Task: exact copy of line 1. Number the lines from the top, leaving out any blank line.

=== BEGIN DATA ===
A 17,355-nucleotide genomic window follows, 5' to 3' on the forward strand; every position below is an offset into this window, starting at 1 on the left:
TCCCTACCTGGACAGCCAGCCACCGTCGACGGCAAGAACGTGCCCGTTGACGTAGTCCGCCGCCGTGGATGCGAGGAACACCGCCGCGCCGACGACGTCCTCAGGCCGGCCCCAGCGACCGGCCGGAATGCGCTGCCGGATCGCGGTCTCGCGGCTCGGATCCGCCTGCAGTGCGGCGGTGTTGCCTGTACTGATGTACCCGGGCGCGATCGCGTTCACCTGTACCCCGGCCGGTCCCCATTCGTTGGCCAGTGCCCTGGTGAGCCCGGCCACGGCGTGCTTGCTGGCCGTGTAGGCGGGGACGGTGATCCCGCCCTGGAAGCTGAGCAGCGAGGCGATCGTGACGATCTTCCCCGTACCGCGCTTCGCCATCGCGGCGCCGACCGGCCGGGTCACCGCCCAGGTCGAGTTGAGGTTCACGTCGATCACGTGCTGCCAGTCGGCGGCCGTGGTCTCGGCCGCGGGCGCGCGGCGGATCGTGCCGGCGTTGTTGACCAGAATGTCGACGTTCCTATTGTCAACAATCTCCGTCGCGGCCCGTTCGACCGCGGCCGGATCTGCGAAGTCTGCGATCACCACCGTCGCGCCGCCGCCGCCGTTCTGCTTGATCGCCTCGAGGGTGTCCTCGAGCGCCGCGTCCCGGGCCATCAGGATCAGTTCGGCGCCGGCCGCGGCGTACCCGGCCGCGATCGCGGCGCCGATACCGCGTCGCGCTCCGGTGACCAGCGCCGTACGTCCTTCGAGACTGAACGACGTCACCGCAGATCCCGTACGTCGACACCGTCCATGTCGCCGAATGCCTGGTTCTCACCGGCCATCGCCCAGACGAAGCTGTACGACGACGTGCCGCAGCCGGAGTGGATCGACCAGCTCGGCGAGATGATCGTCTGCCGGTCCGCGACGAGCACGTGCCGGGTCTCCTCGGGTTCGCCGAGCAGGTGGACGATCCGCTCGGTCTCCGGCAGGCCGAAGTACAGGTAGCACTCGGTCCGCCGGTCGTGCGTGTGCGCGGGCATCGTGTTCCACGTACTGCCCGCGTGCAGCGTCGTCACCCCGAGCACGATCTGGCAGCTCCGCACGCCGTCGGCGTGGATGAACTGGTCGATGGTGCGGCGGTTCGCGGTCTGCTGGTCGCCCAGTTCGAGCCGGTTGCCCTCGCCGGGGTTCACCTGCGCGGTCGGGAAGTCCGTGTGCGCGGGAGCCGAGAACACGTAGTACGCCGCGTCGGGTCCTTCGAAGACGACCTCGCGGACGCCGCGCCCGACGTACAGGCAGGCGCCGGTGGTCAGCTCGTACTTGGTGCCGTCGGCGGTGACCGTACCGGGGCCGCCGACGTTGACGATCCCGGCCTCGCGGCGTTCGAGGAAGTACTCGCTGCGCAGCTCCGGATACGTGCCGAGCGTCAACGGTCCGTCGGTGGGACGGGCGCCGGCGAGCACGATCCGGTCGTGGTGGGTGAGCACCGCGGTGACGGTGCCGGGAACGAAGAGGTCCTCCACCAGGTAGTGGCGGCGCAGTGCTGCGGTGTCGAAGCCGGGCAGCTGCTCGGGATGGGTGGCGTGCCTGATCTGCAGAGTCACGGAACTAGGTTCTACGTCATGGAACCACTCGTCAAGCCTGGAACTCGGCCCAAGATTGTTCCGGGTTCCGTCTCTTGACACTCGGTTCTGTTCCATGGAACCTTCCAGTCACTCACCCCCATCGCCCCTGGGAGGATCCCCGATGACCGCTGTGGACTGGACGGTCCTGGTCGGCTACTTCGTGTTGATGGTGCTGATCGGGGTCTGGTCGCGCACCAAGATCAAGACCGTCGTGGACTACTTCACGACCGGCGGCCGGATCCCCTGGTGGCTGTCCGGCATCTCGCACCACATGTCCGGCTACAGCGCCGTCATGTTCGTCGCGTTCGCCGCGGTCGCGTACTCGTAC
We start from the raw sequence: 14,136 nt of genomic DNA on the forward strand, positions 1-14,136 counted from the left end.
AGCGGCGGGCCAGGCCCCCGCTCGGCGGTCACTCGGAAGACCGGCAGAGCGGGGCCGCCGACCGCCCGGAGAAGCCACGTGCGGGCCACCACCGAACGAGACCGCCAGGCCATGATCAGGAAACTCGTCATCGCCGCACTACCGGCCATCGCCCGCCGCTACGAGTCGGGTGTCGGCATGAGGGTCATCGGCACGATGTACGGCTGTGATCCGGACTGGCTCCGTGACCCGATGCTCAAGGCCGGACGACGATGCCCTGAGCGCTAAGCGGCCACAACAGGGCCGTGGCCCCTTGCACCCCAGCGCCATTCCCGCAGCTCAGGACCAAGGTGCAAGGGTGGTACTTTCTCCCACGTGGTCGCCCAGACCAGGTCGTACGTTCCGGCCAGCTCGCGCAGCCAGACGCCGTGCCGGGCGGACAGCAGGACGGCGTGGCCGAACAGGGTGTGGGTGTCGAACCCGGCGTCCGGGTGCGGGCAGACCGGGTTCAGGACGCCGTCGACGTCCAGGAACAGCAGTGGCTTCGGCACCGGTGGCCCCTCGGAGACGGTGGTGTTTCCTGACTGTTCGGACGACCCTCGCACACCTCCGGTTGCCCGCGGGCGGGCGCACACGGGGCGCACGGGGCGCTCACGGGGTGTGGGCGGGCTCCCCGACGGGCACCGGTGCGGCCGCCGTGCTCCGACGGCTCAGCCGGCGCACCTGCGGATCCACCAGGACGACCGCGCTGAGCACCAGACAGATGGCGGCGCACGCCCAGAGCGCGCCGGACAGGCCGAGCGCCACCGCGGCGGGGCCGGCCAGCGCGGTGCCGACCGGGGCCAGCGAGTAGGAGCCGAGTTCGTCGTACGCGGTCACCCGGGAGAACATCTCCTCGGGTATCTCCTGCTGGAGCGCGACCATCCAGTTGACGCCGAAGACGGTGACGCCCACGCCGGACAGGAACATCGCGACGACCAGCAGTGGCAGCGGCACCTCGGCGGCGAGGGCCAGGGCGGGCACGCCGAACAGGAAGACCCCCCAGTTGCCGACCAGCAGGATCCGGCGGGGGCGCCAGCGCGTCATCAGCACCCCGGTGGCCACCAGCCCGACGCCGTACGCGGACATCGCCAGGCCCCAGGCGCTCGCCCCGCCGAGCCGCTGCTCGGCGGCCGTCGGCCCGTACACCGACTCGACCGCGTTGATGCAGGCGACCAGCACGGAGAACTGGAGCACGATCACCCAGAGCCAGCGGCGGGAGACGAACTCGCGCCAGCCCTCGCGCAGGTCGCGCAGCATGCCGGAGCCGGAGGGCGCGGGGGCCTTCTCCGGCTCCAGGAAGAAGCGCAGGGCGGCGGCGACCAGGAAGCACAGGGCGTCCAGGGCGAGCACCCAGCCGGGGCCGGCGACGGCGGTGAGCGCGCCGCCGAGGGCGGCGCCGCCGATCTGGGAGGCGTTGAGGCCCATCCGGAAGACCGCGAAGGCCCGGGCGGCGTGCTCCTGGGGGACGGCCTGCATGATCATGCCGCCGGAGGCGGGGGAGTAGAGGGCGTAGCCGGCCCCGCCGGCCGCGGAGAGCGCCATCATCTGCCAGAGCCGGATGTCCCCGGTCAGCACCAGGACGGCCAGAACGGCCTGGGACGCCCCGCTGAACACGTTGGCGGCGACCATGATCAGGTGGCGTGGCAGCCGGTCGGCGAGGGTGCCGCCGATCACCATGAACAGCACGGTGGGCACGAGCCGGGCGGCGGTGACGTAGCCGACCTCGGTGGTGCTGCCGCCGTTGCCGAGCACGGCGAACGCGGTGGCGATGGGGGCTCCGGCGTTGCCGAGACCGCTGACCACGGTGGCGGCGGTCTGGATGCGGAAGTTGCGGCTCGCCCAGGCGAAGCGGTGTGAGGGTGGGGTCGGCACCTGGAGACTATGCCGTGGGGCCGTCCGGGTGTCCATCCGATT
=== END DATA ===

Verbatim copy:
A 17,355-nucleotide genomic window follows, 5' to 3' on the forward strand; every position below is an offset into this window, starting at 1 on the left: